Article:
**simrob**pointed out that yesterday Doron Zeilberger posted a great April Fool's solution to P=NP. What I like about it is how it starts off completely reasonably, and uses generatingfunctiony polynomials in a really cute way.

Here I pose several queries to mathematica as to how many solutions there are to subset-sum for when my set is {1,1,4} and my target sum is one of 0,1,2,3,4,10.

p = (1+x)(1+x)(1+x^4); Map[(1/(2 Pi)) Integrate[(p / x^#) /. x -> Exp[I u], {u, -Pi, Pi}]&, {0,1,2,3,4,10}]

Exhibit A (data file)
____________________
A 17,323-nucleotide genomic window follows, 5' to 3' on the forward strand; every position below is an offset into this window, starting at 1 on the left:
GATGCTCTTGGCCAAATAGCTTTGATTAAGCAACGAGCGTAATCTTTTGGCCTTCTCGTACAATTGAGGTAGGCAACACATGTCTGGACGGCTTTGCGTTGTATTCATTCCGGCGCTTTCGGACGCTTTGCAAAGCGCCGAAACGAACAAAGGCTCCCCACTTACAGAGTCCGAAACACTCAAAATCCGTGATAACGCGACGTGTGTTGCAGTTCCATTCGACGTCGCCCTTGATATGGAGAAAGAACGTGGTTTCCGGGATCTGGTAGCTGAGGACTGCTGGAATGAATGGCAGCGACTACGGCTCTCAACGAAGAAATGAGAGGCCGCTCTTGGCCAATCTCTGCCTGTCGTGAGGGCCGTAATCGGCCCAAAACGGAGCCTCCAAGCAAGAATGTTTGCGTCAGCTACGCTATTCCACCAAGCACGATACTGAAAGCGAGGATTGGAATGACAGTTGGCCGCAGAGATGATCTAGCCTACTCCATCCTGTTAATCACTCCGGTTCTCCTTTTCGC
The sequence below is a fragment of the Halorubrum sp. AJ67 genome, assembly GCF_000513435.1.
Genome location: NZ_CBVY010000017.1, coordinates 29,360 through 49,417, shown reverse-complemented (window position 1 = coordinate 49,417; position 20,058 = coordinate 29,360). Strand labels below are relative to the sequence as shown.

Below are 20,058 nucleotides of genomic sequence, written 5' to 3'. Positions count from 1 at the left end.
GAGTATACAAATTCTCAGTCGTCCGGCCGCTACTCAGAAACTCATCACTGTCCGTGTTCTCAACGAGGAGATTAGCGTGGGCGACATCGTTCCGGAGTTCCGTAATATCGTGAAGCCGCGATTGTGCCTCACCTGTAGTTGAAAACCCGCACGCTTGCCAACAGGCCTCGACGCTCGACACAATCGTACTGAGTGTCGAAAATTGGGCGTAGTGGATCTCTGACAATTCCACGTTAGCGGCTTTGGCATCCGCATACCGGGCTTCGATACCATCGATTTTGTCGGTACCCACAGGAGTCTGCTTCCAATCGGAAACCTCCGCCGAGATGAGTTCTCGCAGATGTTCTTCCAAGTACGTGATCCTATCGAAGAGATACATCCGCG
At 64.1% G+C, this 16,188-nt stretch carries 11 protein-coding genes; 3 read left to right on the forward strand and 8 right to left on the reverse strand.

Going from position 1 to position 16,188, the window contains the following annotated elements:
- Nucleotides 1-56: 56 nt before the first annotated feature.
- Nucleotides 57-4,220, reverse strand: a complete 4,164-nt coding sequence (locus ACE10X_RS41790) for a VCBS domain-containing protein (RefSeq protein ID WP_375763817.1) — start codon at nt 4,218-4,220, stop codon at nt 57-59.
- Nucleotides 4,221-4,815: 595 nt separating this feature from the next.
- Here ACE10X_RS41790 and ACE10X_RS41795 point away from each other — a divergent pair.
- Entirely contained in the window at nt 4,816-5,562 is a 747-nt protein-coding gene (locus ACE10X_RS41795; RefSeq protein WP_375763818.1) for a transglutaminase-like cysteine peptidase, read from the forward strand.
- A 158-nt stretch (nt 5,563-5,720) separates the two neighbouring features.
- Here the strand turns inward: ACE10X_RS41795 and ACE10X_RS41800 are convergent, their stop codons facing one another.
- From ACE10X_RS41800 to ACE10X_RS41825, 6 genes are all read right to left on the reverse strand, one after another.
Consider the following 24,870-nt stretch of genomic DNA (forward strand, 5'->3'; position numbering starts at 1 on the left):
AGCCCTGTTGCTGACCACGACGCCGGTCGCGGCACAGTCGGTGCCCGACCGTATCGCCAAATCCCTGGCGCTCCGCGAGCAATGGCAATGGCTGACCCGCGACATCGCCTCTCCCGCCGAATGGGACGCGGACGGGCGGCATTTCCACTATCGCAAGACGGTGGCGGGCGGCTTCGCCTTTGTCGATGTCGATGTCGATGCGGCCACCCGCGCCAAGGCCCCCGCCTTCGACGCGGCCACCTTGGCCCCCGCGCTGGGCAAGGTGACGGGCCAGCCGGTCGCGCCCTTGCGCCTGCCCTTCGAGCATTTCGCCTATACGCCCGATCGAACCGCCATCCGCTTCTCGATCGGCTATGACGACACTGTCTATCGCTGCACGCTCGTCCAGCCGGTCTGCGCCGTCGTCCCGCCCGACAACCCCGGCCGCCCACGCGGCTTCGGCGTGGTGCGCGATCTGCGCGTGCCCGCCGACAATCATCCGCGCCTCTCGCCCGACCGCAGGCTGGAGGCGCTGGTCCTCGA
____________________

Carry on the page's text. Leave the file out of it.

and lo and behold it correctly yields:

{1, 2, 1, 0, 1, 0}

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Oh, oops, I should really have been using

`NIntegrate`to do numerical integration. It yields (still correct out to 16 decimal places, very impressive!):

-17 -16 -16 Out[36]= {1. - 7.0679 10 I, 2. + 2.56211 10 I, 1. + 3.53395 10 I, -16 -17 -16 -7.44338 10 - 1.98785 10 I, 1. - 3.71065 10 I, 0. + 0. I}